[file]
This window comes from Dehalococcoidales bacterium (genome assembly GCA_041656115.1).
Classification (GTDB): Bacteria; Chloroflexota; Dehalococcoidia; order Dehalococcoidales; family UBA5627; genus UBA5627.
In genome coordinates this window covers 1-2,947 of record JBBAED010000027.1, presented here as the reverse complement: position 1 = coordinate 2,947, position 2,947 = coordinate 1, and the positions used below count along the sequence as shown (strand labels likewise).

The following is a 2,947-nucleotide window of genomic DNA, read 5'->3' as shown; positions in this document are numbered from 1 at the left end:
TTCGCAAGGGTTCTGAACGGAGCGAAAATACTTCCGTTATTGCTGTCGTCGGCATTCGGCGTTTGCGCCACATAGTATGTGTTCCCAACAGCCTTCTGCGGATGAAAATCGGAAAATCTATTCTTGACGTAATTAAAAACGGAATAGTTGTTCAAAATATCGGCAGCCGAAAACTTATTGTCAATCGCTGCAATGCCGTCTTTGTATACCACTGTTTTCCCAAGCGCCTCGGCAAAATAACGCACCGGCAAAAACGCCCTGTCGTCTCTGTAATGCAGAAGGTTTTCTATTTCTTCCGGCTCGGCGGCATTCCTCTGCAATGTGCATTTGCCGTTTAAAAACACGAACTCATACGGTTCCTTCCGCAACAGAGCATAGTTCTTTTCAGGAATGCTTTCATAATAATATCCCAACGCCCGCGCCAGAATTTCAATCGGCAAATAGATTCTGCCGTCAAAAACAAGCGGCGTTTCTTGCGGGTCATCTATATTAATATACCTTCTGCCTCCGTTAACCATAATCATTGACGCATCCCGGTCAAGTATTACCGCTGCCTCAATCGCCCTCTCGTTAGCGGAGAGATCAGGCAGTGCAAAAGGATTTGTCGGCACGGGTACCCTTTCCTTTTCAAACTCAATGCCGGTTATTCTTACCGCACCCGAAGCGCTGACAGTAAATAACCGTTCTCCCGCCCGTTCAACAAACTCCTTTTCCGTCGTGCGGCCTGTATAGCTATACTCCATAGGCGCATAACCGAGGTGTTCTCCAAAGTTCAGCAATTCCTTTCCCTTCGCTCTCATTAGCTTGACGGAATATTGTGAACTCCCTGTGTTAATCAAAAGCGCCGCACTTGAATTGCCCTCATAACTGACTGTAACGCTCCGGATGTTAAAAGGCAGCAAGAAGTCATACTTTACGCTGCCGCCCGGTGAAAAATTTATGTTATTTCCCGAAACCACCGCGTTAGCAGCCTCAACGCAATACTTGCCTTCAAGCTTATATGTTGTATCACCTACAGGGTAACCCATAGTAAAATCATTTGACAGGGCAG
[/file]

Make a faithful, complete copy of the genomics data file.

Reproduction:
This window comes from Dehalococcoidales bacterium (genome assembly GCA_041656115.1).
Classification (GTDB): Bacteria; Chloroflexota; Dehalococcoidia; order Dehalococcoidales; family UBA5627; genus UBA5627.
In genome coordinates this window covers 1-2,947 of record JBBAED010000027.1, presented here as the reverse complement: position 1 = coordinate 2,947, position 2,947 = coordinate 1, and the positions used below count along the sequence as shown (strand labels likewise).

The following is a 2,947-nucleotide window of genomic DNA, read 5'->3' as shown; positions in this document are numbered from 1 at the left end:
TTCGCAAGGGTTCTGAACGGAGCGAAAATACTTCCGTTATTGCTGTCGTCGGCATTCGGCGTTTGCGCCACATAGTATGTGTTCCCAACAGCCTTCTGCGGATGAAAATCGGAAAATCTATTCTTGACGTAATTAAAAACGGAATAGTTGTTCAAAATATCGGCAGCCGAAAACTTATTGTCAATCGCTGCAATGCCGTCTTTGTATACCACTGTTTTCCCAAGCGCCTCGGCAAAATAACGCACCGGCAAAAACGCCCTGTCGTCTCTGTAATGCAGAAGGTTTTCTATTTCTTCCGGCTCGGCGGCATTCCTCTGCAATGTGCATTTGCCGTTTAAAAACACGAACTCATACGGTTCCTTCCGCAACAGAGCATAGTTCTTTTCAGGAATGCTTTCATAATAATATCCCAACGCCCGCGCCAGAATTTCAATCGGCAAATAGATTCTGCCGTCAAAAACAAGCGGCGTTTCTTGCGGGTCATCTATATTAATATACCTTCTGCCTCCGTTAACCATAATCATTGACGCATCCCGGTCAAGTATTACCGCTGCCTCAATCGCCCTCTCGTTAGCGGAGAGATCAGGCAGTGCAAAAGGATTTGTCGGCACGGGTACCCTTTCCTTTTCAAACTCAATGCCGGTTATTCTTACCGCACCCGAAGCGCTGACAGTAAATAACCGTTCTCCCGCCCGTTCAACAAACTCCTTTTCCGTCGTGCGGCCTGTATAGCTATACTCCATAGGCGCATAACCGAGGTGTTCTCCAAAGTTCAGCAATTCCTTTCCCTTCGCTCTCATTAGCTTGACGGAATATTGTGAACTCCCTGTGTTAATCAAAAGCGCCGCACTTGAATTGCCCTCATAACTGACTGTAACGCTCCGGATGTTAAAAGGCAGCAAGAAGTCATACTTTACGCTGCCGCCCGGTGAAAAATTTATGTTATTTCCCGAAACCACCGCGTTAGCAGCCTCAACGCAATACTTGCCTTCAAGCTTATATGTTGTATCACCTACAGGGTAACCCATAGTAAAATCATTTGACAGGGCAG